By Aranyu Soltesz. Coloring Worksheet. At Thursday, December 12th 2019, 11:22:11 AM.
When your child considers boundaries on a page, it not only saves your kitchen table, but it also shows she is starting to develop spatial skills, the ability to understand relationships between different shapes and objects. “As children become aware of boundaries, they start thinking and planning around them,” says Bodman. Soon, she may color with an understanding of spatial vocabulary such as “above,” “below,” and “between.” Spatial skills are involved in everything from getting orientated in a new environment (say, if your child is learning her way around a new classroom) to packing a suitcase.
All of the aforementioned benefits certainly help kids prepare for school and different kinds of classroom activities. However, there are certain things that they can learn with the help of coloring pages that can help them develop their reading and math skills. The simple act of coloring can help a child learn about lines, shapes, forms, perspective, boundaries and patterns. By learning to recognize all of those things, especially different patterns, kids actually develop pre reading and pre math skills, which will undoubtedly help them later in school.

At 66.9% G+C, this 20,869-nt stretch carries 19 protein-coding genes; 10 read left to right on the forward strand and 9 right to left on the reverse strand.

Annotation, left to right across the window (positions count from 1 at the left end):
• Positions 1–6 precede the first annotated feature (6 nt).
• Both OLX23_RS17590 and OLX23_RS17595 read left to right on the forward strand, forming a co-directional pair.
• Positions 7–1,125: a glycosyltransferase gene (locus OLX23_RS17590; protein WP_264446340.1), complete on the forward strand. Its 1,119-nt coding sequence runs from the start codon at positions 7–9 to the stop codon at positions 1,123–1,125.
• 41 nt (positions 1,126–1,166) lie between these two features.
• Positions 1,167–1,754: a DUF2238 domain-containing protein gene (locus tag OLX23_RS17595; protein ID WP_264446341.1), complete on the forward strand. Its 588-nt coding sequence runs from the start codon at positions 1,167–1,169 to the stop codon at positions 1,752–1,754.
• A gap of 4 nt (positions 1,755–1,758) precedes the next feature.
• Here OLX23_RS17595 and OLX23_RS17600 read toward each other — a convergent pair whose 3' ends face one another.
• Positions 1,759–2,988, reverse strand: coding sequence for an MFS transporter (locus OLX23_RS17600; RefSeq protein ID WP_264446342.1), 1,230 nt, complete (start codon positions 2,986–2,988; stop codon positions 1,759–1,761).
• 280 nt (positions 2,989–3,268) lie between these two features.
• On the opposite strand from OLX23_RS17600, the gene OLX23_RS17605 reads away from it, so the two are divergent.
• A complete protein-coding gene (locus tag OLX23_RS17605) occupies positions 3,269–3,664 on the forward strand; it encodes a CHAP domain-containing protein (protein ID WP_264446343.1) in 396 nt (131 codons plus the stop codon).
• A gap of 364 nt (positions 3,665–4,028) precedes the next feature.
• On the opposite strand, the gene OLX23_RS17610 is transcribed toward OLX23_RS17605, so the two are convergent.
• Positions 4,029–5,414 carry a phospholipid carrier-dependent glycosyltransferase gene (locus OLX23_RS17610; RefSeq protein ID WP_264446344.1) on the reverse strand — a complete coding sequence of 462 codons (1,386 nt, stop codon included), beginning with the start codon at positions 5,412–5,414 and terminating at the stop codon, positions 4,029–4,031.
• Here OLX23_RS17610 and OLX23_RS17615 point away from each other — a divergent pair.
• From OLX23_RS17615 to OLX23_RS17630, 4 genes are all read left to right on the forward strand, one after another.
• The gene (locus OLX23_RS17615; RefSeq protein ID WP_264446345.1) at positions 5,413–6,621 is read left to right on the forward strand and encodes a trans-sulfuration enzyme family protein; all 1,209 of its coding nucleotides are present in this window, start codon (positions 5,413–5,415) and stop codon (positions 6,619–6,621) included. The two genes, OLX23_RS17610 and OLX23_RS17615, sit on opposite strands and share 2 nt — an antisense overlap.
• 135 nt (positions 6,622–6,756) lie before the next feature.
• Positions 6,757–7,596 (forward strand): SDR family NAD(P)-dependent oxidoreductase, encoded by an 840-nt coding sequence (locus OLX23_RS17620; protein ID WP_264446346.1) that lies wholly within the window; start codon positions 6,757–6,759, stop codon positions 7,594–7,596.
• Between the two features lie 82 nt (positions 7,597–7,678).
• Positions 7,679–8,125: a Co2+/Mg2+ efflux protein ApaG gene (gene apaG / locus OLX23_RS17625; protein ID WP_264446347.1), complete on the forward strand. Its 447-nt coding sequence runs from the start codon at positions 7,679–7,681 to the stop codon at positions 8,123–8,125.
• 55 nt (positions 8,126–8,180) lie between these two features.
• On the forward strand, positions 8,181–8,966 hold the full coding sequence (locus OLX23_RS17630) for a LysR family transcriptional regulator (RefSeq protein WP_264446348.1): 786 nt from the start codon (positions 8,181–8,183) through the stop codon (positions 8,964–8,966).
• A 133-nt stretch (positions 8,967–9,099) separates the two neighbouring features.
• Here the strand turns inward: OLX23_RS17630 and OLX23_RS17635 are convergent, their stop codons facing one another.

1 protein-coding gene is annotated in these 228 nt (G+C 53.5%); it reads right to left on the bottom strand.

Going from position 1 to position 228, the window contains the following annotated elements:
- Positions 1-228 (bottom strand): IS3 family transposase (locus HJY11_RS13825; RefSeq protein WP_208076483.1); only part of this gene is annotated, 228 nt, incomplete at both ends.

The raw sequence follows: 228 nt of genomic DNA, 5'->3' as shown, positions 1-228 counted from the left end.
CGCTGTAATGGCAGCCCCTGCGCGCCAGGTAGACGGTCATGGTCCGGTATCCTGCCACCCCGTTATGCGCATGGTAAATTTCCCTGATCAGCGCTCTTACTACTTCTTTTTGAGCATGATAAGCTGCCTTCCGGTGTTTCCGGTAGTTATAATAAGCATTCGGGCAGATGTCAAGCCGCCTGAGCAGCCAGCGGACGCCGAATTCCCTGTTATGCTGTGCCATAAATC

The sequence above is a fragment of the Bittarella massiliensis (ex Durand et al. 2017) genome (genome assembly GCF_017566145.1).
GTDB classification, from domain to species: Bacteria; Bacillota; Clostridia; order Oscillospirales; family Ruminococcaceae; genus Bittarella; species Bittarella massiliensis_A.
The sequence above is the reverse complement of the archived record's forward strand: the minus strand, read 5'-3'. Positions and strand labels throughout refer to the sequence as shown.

Hue is pretty much synonymous to what we actually mean when we said the word "color." All of the primary and secondary colors, for instance, are "hues." Hues are important to remember when combining two primary colors to create a secondary color. If you don't use the hues of the two primary colors you're mixing together, you won't generate the hue of the secondary color. This is because a hue has the fewest other colors inside it. By mixing two primary colors that carry other tints, tones, and shades inside them, you're technically adding more than two colors to the mixture ‐‐ making your final color dependent on the compatibility of more than two colors.